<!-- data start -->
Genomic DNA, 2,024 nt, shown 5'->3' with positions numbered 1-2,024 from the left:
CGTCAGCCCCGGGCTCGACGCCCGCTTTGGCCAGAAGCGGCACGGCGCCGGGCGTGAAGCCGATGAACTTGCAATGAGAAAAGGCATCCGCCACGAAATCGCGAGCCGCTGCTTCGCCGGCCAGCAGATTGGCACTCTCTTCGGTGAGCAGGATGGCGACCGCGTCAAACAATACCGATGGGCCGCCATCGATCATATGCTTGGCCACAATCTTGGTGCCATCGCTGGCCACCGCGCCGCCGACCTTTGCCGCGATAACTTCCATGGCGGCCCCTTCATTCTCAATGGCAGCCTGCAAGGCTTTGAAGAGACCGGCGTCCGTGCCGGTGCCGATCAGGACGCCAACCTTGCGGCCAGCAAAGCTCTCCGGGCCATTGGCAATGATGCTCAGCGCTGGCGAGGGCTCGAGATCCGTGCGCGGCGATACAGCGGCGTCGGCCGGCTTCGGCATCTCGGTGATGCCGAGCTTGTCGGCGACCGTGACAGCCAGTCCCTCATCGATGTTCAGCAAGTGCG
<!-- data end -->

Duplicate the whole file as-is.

Genomic DNA, 2,024 nt, shown 5'->3' with positions numbered 1-2,024 from the left:
CGTCAGCCCCGGGCTCGACGCCCGCTTTGGCCAGAAGCGGCACGGCGCCGGGCGTGAAGCCGATGAACTTGCAATGAGAAAAGGCATCCGCCACGAAATCGCGAGCCGCTGCTTCGCCGGCCAGCAGATTGGCACTCTCTTCGGTGAGCAGGATGGCGACCGCGTCAAACAATACCGATGGGCCGCCATCGATCATATGCTTGGCCACAATCTTGGTGCCATCGCTGGCCACCGCGCCGCCGACCTTTGCCGCGATAACTTCCATGGCGGCCCCTTCATTCTCAATGGCAGCCTGCAAGGCTTTGAAGAGACCGGCGTCCGTGCCGGTGCCGATCAGGACGCCAACCTTGCGGCCAGCAAAGCTCTCCGGGCCATTGGCAATGATGCTCAGCGCTGGCGAGGGCTCGAGATCCGTGCGCGGCGATACAGCGGCGTCGGCCGGCTTCGGCATCTCGGTGATGCCGAGCTTGTCGGCGACCGTGACAGCCAGTCCCTCATCGATGTTCAGCAAGTGCG